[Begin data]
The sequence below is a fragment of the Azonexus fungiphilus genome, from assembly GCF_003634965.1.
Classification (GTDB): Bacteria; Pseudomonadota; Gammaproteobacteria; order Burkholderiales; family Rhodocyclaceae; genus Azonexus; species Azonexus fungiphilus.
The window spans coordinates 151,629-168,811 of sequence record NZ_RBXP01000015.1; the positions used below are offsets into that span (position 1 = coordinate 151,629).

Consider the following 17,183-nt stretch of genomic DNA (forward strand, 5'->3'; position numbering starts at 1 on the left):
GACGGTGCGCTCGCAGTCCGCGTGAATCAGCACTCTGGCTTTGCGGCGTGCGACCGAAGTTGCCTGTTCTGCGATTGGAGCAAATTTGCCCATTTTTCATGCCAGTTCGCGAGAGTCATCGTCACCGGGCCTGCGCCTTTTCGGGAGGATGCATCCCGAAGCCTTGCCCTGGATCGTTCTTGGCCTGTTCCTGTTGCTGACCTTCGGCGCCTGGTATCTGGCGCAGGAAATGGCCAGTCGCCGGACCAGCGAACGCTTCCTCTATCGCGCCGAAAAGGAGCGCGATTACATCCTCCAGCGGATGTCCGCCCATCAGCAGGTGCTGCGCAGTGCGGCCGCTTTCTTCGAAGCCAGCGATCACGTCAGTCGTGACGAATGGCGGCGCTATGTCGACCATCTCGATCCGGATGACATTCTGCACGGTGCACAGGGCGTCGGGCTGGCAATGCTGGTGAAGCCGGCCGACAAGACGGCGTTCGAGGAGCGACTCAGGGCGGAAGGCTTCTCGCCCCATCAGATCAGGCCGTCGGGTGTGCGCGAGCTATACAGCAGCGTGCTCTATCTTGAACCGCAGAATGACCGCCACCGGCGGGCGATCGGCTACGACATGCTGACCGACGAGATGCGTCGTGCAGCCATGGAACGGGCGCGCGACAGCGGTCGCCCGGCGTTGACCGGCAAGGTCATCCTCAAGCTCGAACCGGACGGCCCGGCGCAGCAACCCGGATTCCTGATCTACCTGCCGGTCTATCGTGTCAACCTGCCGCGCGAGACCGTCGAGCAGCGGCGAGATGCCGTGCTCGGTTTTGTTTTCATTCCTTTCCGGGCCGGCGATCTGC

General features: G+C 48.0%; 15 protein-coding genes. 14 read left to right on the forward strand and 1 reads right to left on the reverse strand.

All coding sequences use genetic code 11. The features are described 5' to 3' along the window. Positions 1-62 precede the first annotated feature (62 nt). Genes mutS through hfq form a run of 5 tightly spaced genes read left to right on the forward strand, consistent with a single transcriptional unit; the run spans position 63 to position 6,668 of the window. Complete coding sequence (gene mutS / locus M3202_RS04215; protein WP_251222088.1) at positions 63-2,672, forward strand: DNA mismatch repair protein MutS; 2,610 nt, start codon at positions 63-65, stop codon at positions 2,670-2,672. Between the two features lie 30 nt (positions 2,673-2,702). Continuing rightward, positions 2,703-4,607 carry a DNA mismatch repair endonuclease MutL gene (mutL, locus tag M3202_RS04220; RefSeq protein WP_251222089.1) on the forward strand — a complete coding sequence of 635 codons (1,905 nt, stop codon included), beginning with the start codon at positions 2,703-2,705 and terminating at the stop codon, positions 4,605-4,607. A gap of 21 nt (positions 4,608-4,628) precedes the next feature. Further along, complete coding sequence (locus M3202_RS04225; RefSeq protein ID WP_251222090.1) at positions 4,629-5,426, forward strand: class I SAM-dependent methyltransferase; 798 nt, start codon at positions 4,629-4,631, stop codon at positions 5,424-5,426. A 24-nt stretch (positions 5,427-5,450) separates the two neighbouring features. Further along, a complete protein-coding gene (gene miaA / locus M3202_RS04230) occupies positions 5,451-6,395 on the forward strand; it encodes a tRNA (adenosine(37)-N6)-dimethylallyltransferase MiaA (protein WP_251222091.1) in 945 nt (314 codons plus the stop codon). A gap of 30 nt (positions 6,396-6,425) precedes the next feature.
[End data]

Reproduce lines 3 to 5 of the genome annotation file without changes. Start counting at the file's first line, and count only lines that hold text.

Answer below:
The window spans coordinates 151,629-168,811 of sequence record NZ_RBXP01000015.1; the positions used below are offsets into that span (position 1 = coordinate 151,629).

Consider the following 17,183-nt stretch of genomic DNA (forward strand, 5'->3'; position numbering starts at 1 on the left):
GACGGTGCGCTCGCAGTCCGCGTGAATCAGCACTCTGGCTTTGCGGCGTGCGACCGAAGTTGCCTGTTCTGCGATTGGAGCAAATTTGCCCATTTTTCATGCCAGTTCGCGAGAGTCATCGTCACCGGGCCTGCGCCTTTTCGGGAGGATGCATCCCGAAGCCTTGCCCTGGATCGTTCTTGGCCTGTTCCTGTTGCTGACCTTCGGCGCCTGGTATCTGGCGCAGGAAATGGCCAGTCGCCGGACCAGCGAACGCTTCCTCTATCGCGCCGAAAAGGAGCGCGATTACATCCTCCAGCGGATGTCCGCCCATCAGCAGGTGCTGCGCAGTGCGGCCGCTTTCTTCGAAGCCAGCGATCACGTCAGTCGTGACGAATGGCGGCGCTATGTCGACCATCTCGATCCGGATGACATTCTGCACGGTGCACAGGGCGTCGGGCTGGCAATGCTGGTGAAGCCGGCCGACAAGACGGCGTTCGAGGAGCGACTCAGGGCGGAAGGCTTCTCGCCCCATCAGATCAGGCCGTCGGGTGTGCGCGAGCTATACAGCAGCGTGCTCTATCTTGAACCGCAGAATGACCGCCACCGGCGGGCGATCGGCTACGACATGCTGACCGACGAGATGCGTCGTGCAGCCATGGAACGGGCGCGCGACAGCGGTCGCCCGGCGTTGACCGGCAAGGTCATCCTCAAGCTCGAACCGGACGGCCCGGCGCAGCAACCCGGATTCCTGATCTACCTGCCGGTCTATCGTGTCAACCTGCCGCGCGAGACCGTCGAGCAGCGGCGAGATGCCGTGCTCGGTTTTGTTTTCATTCCTTTCCGGGCCGGCGATCTGC